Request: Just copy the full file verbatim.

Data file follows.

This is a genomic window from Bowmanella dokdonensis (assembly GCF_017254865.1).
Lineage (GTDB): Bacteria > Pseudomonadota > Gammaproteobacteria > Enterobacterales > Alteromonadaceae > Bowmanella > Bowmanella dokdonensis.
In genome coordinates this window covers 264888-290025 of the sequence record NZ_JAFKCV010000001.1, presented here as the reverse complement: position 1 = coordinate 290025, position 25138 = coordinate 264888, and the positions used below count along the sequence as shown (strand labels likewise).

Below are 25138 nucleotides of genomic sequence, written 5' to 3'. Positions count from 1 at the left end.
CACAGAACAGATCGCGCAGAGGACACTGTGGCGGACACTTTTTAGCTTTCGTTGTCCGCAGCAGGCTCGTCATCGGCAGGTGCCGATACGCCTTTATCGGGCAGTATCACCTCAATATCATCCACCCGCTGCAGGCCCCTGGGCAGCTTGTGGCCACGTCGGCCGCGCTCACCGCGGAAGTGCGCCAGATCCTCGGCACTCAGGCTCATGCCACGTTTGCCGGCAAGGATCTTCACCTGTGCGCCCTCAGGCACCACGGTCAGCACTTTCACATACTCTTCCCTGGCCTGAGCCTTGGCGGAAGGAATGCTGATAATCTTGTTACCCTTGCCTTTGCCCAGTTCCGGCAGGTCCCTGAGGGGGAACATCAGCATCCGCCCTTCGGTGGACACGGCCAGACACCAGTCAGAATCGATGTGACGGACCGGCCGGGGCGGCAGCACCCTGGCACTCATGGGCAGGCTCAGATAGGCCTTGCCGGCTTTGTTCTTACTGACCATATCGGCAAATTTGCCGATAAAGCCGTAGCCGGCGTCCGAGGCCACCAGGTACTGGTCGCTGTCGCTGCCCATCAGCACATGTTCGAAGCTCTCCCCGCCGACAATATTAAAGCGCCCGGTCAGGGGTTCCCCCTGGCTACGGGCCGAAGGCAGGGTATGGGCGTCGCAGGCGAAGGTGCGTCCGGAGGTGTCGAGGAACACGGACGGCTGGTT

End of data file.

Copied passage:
This is a genomic window from Bowmanella dokdonensis (assembly GCF_017254865.1).
Lineage (GTDB): Bacteria > Pseudomonadota > Gammaproteobacteria > Enterobacterales > Alteromonadaceae > Bowmanella > Bowmanella dokdonensis.
In genome coordinates this window covers 264888-290025 of the sequence record NZ_JAFKCV010000001.1, presented here as the reverse complement: position 1 = coordinate 290025, position 25138 = coordinate 264888, and the positions used below count along the sequence as shown (strand labels likewise).

Below are 25138 nucleotides of genomic sequence, written 5' to 3'. Positions count from 1 at the left end.
CACAGAACAGATCGCGCAGAGGACACTGTGGCGGACACTTTTTAGCTTTCGTTGTCCGCAGCAGGCTCGTCATCGGCAGGTGCCGATACGCCTTTATCGGGCAGTATCACCTCAATATCATCCACCCGCTGCAGGCCCCTGGGCAGCTTGTGGCCACGTCGGCCGCGCTCACCGCGGAAGTGCGCCAGATCCTCGGCACTCAGGCTCATGCCACGTTTGCCGGCAAGGATCTTCACCTGTGCGCCCTCAGGCACCACGGTCAGCACTTTCACATACTCTTCCCTGGCCTGAGCCTTGGCGGAAGGAATGCTGATAATCTTGTTACCCTTGCCTTTGCCCAGTTCCGGCAGGTCCCTGAGGGGGAACATCAGCATCCGCCCTTCGGTGGACACGGCCAGACACCAGTCAGAATCGATGTGACGGACCGGCCGGGGCGGCAGCACCCTGGCACTCATGGGCAGGCTCAGATAGGCCTTGCCGGCTTTGTTCTTACTGACCATATCGGCAAATTTGCCGATAAAGCCGTAGCCGGCGTCCGAGGCCACCAGGTACTGGTCGCTGTCGCTGCCCATCAGCACATGTTCGAAGCTCTCCCCGCCGACAATATTAAAGCGCCCGGTCAGGGGTTCCCCCTGGCTACGGGCCGAAGGCAGGGTATGGGCGTCGCAGGCGAAGGTGCGTCCGGAGGTGTCGAGGAACACGGACGGCTGGTT